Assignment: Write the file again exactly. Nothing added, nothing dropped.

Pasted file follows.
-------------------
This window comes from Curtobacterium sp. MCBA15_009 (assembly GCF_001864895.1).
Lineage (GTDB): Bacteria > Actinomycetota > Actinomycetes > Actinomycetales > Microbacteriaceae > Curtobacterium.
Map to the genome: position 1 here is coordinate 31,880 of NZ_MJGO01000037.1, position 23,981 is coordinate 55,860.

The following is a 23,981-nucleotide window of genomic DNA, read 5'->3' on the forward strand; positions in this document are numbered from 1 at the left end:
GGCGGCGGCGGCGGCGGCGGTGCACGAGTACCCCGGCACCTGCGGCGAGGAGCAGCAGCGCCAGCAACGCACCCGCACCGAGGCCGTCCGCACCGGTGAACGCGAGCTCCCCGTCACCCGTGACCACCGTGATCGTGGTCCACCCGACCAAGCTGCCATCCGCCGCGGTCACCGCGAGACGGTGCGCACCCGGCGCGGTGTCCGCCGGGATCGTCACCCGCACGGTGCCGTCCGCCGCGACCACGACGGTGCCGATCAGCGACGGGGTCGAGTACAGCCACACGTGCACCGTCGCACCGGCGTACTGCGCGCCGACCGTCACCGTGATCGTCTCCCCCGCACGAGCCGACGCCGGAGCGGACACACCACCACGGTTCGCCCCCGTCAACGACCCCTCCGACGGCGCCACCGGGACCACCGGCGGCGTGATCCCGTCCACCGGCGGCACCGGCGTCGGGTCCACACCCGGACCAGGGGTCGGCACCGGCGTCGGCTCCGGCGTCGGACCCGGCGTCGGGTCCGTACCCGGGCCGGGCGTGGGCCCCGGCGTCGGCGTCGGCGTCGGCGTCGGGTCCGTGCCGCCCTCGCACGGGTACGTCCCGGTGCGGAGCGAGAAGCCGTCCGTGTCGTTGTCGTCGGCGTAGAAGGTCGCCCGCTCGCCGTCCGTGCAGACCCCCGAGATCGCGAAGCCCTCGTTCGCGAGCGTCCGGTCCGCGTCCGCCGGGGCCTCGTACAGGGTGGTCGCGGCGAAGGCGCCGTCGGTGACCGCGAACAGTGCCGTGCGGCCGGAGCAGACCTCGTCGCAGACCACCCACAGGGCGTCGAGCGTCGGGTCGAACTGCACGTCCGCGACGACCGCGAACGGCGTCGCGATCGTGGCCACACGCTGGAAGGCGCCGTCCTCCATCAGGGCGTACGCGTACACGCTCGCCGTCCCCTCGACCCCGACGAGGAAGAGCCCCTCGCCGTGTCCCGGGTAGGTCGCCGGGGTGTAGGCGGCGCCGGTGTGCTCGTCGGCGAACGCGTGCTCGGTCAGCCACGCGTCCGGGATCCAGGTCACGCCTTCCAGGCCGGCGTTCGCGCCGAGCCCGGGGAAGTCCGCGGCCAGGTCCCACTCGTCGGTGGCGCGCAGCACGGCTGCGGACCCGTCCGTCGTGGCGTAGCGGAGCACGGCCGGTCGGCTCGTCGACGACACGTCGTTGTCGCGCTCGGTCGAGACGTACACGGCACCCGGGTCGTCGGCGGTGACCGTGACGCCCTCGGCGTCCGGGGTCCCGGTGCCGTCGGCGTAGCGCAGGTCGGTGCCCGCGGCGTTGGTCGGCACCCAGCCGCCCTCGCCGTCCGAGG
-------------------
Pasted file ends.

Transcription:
This window comes from Curtobacterium sp. MCBA15_009 (assembly GCF_001864895.1).
Lineage (GTDB): Bacteria > Actinomycetota > Actinomycetes > Actinomycetales > Microbacteriaceae > Curtobacterium.
Map to the genome: position 1 here is coordinate 31,880 of NZ_MJGO01000037.1, position 23,981 is coordinate 55,860.

The following is a 23,981-nucleotide window of genomic DNA, read 5'->3' on the forward strand; positions in this document are numbered from 1 at the left end:
GGCGGCGGCGGCGGCGGCGGTGCACGAGTACCCCGGCACCTGCGGCGAGGAGCAGCAGCGCCAGCAACGCACCCGCACCGAGGCCGTCCGCACCGGTGAACGCGAGCTCCCCGTCACCCGTGACCACCGTGATCGTGGTCCACCCGACCAAGCTGCCATCCGCCGCGGTCACCGCGAGACGGTGCGCACCCGGCGCGGTGTCCGCCGGGATCGTCACCCGCACGGTGCCGTCCGCCGCGACCACGACGGTGCCGATCAGCGACGGGGTCGAGTACAGCCACACGTGCACCGTCGCACCGGCGTACTGCGCGCCGACCGTCACCGTGATCGTCTCCCCCGCACGAGCCGACGCCGGAGCGGACACACCACCACGGTTCGCCCCCGTCAACGACCCCTCCGACGGCGCCACCGGGACCACCGGCGGCGTGATCCCGTCCACCGGCGGCACCGGCGTCGGGTCCACACCCGGACCAGGGGTCGGCACCGGCGTCGGCTCCGGCGTCGGACCCGGCGTCGGGTCCGTACCCGGGCCGGGCGTGGGCCCCGGCGTCGGCGTCGGCGTCGGCGTCGGGTCCGTGCCGCCCTCGCACGGGTACGTCCCGGTGCGGAGCGAGAAGCCGTCCGTGTCGTTGTCGTCGGCGTAGAAGGTCGCCCGCTCGCCGTCCGTGCAGACCCCCGAGATCGCGAAGCCCTCGTTCGCGAGCGTCCGGTCCGCGTCCGCCGGGGCCTCGTACAGGGTGGTCGCGGCGAAGGCGCCGTCGGTGACCGCGAACAGTGCCGTGCGGCCGGAGCAGACCTCGTCGCAGACCACCCACAGGGCGTCGAGCGTCGGGTCGAACTGCACGTCCGCGACGACCGCGAACGGCGTCGCGATCGTGGCCACACGCTGGAAGGCGCCGTCCTCCATCAGGGCGTACGCGTACACGCTCGCCGTCCCCTCGACCCCGACGAGGAAGAGCCCCTCGCCGTGTCCCGGGTAGGTCGCCGGGGTGTAGGCGGCGCCGGTGTGCTCGTCGGCGAACGCGTGCTCGGTCAGCCACGCGTCCGGGATCCAGGTCACGCCTTCCAGGCCGGCGTTCGCGCCGAGCCCGGGGAAGTCCGCGGCCAGGTCCCACTCGTCGGTGGCGCGCAGCACGGCTGCGGACCCGTCCGTCGTGGCGTAGCGGAGCACGGCCGGTCGGCTCGTCGACGACACGTCGTTGTCGCGCTCGGTCGAGACGTACACGGCACCCGGGTCGTCGGCGGTGACCGTGACGCCCTCGGCGTCCGGGGTCCCGGTGCCGTCGGCGTAGCGCAGGTCGGTGCCCGCGGCGTTGGTCGGCACCCAGCCGCCCTCGCCGTCCGAGG